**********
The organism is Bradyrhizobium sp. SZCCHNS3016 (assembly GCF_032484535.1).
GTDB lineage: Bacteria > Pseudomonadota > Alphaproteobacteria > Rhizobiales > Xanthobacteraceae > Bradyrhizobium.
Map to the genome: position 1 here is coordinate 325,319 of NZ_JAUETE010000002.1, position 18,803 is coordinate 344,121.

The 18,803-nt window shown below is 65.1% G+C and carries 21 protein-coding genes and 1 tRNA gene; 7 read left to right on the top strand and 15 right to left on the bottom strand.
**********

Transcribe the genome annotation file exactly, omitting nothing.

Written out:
The organism is Bradyrhizobium sp. SZCCHNS3016 (assembly GCF_032484535.1).
GTDB lineage: Bacteria > Pseudomonadota > Alphaproteobacteria > Rhizobiales > Xanthobacteraceae > Bradyrhizobium.
Map to the genome: position 1 here is coordinate 325,319 of NZ_JAUETE010000002.1, position 18,803 is coordinate 344,121.

The 18,803-nt window shown below is 65.1% G+C and carries 21 protein-coding genes and 1 tRNA gene; 7 read left to right on the top strand and 15 right to left on the bottom strand.